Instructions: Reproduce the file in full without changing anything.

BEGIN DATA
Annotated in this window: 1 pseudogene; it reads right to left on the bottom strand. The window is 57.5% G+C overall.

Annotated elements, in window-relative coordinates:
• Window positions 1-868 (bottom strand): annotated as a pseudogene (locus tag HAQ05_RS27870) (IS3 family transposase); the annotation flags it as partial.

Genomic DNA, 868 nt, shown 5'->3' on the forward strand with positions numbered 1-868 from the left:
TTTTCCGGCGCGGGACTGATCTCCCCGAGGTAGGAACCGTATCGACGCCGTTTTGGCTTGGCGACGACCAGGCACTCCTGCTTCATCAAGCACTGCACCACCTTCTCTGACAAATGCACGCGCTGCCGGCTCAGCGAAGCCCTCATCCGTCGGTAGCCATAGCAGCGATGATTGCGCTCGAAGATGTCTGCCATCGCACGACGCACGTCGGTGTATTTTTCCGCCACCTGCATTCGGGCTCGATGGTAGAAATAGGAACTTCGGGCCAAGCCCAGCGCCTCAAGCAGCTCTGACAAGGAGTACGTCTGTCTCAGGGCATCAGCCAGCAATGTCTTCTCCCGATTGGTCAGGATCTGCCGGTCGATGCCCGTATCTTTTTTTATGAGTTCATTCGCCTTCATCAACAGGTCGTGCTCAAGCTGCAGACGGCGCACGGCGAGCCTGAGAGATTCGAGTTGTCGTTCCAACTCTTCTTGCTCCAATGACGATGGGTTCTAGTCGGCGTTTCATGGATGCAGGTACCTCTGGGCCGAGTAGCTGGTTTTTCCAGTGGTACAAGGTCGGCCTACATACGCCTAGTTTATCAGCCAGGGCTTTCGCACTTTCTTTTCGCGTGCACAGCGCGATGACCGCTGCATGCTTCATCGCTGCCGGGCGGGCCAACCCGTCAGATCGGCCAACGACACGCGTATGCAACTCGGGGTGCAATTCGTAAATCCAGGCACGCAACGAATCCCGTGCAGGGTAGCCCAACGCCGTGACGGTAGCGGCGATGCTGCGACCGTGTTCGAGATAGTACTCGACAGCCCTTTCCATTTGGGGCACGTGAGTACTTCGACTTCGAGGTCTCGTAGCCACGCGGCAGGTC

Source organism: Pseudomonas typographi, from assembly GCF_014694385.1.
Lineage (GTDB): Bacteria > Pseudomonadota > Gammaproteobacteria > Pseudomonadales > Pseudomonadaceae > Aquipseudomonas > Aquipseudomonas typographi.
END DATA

Annotated in this window: 1 pseudogene; it reads right to left on the bottom strand. The window is 57.5% G+C overall.

Annotated elements, in window-relative coordinates:
• Window positions 1-868 (bottom strand): annotated as a pseudogene (locus tag HAQ05_RS27870) (IS3 family transposase); the annotation flags it as partial.

Genomic DNA, 868 nt, shown 5'->3' on the forward strand with positions numbered 1-868 from the left:
TTTTCCGGCGCGGGACTGATCTCCCCGAGGTAGGAACCGTATCGACGCCGTTTTGGCTTGGCGACGACCAGGCACTCCTGCTTCATCAAGCACTGCACCACCTTCTCTGACAAATGCACGCGCTGCCGGCTCAGCGAAGCCCTCATCCGTCGGTAGCCATAGCAGCGATGATTGCGCTCGAAGATGTCTGCCATCGCACGACGCACGTCGGTGTATTTTTCCGCCACCTGCATTCGGGCTCGATGGTAGAAATAGGAACTTCGGGCCAAGCCCAGCGCCTCAAGCAGCTCTGACAAGGAGTACGTCTGTCTCAGGGCATCAGCCAGCAATGTCTTCTCCCGATTGGTCAGGATCTGCCGGTCGATGCCCGTATCTTTTTTTATGAGTTCATTCGCCTTCATCAACAGGTCGTGCTCAAGCTGCAGACGGCGCACGGCGAGCCTGAGAGATTCGAGTTGTCGTTCCAACTCTTCTTGCTCCAATGACGATGGGTTCTAGTCGGCGTTTCATGGATGCAGGTACCTCTGGGCCGAGTAGCTGGTTTTTCCAGTGGTACAAGGTCGGCCTACATACGCCTAGTTTATCAGCCAGGGCTTTCGCACTTTCTTTTCGCGTGCACAGCGCGATGACCGCTGCATGCTTCATCGCTGCCGGGCGGGCCAACCCGTCAGATCGGCCAACGACACGCGTATGCAACTCGGGGTGCAATTCGTAAATCCAGGCACGCAACGAATCCCGTGCAGGGTAGCCCAACGCCGTGACGGTAGCGGCGATGCTGCGACCGTGTTCGAGATAGTACTCGACAGCCCTTTCCATTTGGGGCACGTGAGTACTTCGACTTCGAGGTCTCGTAGCCACGCGGCAGGTC

Source organism: Pseudomonas typographi, from assembly GCF_014694385.1.
Lineage (GTDB): Bacteria > Pseudomonadota > Gammaproteobacteria > Pseudomonadales > Pseudomonadaceae > Aquipseudomonas > Aquipseudomonas typographi.